时间：2020-02-26 08:24:44 作者：釜山行 浏览量：50620
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“Une blague! For the benefit of the valet. The card was one with a specially prepared surface—for finger-prints. I went straight to Scotland Yard, asked for our old friend Inspector Japp, and laid the facts before him. As I had suspected, the finger-prints proved to be those of two well-known jewel thieves who have been ‘wanted’ for some time. Japp came down with me, the thieves were arrested, and the necklace was discovered in the valet’s possession. A clever pair, but they failed in method. Have I not told you, Hastings, at least thirty-six times, that without method——”
In the West, at Il-li-nois, troops from Chi-ca-go took pos-ses-sion of Cai-ro.
"It never lands," said Ganti practically.
She did not turn round as he came in, and said, without stopping her work or looking up, "Shut both doors behind you, and sit down over there. I shan't be very long."
Cit-i-zens, un-der the com-mand of Maj-or Da-vid Hun-ter, kept guard o-ver the White House and Treas-u-ry.
One day Yvette Guilbert wrote to ask me to call on her. I did not go. One feels so foolish in the presence of genius. One’s vanity is hurt. One is afraid of being found out.
"Have you met with anything to vex you?"
Then the fairy man blew into the mouth and the eyes and the nostrils of the horse, and turned him round three times on the road and rubbed the dust off his hoofs.
1.England; also, incidentally, to take the bereft husband back to her bungalow for dinner with herself and Captain Greaves. It would be cruel, she felt, to permit the poor man to return to a lonely meal in the house that would still breathe of the presence of wife and child.
2.Bela Grabo clenched his fists and bit his teeth. Even the Machine was being sorry for him!>
As though in answer, a snap of gunfire sounded from the fog ahead. Some meat-head had spooked. There were more shots as other troopers fired at their fantasies. "Cease fire, damn it!" Nef shouted over the command-circuit. "If anyone was hurt by you idiots, I'll court-martial every man with smoke in his gun barrel." Hartford hurried on. Ahead of him in the alley he heard Colonel Nef's voice, uncharacteristically soft. "Hartford, join me. I've found Piacentelli." Ahead in the smoke was a pinkness: the scarlet-suited commander kneeling above a body on the bricks.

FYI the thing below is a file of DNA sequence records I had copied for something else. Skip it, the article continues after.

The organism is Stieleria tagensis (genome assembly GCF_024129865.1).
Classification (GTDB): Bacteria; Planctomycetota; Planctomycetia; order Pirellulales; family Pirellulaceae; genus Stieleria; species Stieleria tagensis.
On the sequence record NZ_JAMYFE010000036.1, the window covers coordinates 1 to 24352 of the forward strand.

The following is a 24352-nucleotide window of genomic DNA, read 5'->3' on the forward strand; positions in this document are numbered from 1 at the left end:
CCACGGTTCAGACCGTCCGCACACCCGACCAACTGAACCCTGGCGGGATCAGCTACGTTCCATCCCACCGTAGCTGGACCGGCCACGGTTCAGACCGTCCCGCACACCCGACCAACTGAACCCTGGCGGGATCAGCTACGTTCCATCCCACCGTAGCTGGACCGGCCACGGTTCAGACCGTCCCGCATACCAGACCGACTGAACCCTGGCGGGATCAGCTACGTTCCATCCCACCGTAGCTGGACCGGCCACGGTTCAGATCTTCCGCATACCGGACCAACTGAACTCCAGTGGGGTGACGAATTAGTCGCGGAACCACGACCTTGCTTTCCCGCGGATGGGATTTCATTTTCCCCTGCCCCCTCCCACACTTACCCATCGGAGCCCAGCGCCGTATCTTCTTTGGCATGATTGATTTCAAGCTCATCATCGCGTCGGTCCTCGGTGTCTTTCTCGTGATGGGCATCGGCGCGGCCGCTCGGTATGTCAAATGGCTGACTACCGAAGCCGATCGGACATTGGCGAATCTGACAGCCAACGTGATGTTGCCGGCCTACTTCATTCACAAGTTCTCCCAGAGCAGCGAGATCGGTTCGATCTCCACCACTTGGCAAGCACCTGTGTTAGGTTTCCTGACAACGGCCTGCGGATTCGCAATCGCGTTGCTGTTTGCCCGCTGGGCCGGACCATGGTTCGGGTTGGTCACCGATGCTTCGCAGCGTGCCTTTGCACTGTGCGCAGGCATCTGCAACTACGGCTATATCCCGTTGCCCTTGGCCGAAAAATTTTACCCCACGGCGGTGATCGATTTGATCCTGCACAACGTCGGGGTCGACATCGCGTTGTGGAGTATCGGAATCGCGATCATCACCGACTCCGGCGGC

Just before entering the stretch for home Hartman began to move on Duane. “He’s coming!” “He’s coming!” Gil whispered, for he was too excited to speak, and we both stood speechless watching the fierce battle that was opening a quarter of a mile away. Cornelius rides Boston a little wide on turning in the stretch in order that his whip hand might be free to drive. Hartman sees the opening thus made next the rail and rushes Duane in it. It was skillful riding on both sides. Hartman had no whip, but rode with spurs, while Cornelius had no spurs, for Boston would not stand them, but rode with a whip, and if Hartman in a tight finish could get so close to Cornelius on his whip side as to prevent him from using the lash he would have a big advantage. This Cornelius prevented by riding a little out on the turn. The spurt of Duane was greeted with the old-time cheer of his backers. “He comes! he comes!” “See him come!” went up from the throats of thousands, but it ceased almost as suddenly as it began, for the red horse is coming with him, and at that moment not a hand’s breadth divides them. But Hartman’s judgment in saving his horse now begins to tell, and inch by inch the brown stud begins to slowly but surely draw away. First a nose, then a head, then a neck and shoulders he pushes to the front. Hartman’s knee is at Boston’s head. Duane is a half length in front and only an eighth of a mile to run. Can he hold? Cornelius shifts both reins to his left hand, the cat-gut whirls above his head and falls upon the flank of Boston, cutting the thin skin of the thoroughbred like a knife. Maddened with pain and his own desire to win Boston bites savagely at Duane, but catches Hartman’s trousers at the knee and nearly tears them off of the jockey. Cornelius pulls him loose, lifts his head, straightens him and again the cruel rawhide tastes his blood. Responding to the lash with unfaltering courage, with the shouts of “Duane,” “Duane,” “Duane wins!” ringing in his ears, the great horse with almost human instinct seems to know that the supreme moment has come, as he puts forth the last vital ounce of strength that yet lingers in his powerful muscles and begins to draw up on Duane. Each weary leap brings him nearer and nearer the head of the gallant brown, whose last rush at the head of the stretch is now beginning to tell upon him. Only fifty feet from the wire and they are nose and nose. Horses and riders were rolling from side to side, all utterly exhausted. Still, with outstretched necks, distended nostrils and eyes yet flaming with passion, the fierce contest goes on as they literally stagger towards the finish, for the pace is now nothing more than a hard gallop. Cornelius is reeling from exhaustion in his saddle, but with a last effort he partially lifts the drooping head of Boston, cuts him with the whip and—the race is over! Boston wins! But so dead tired are both horses that Boston, although the winner, actually stopped directly under the wire, and Duane walked under it.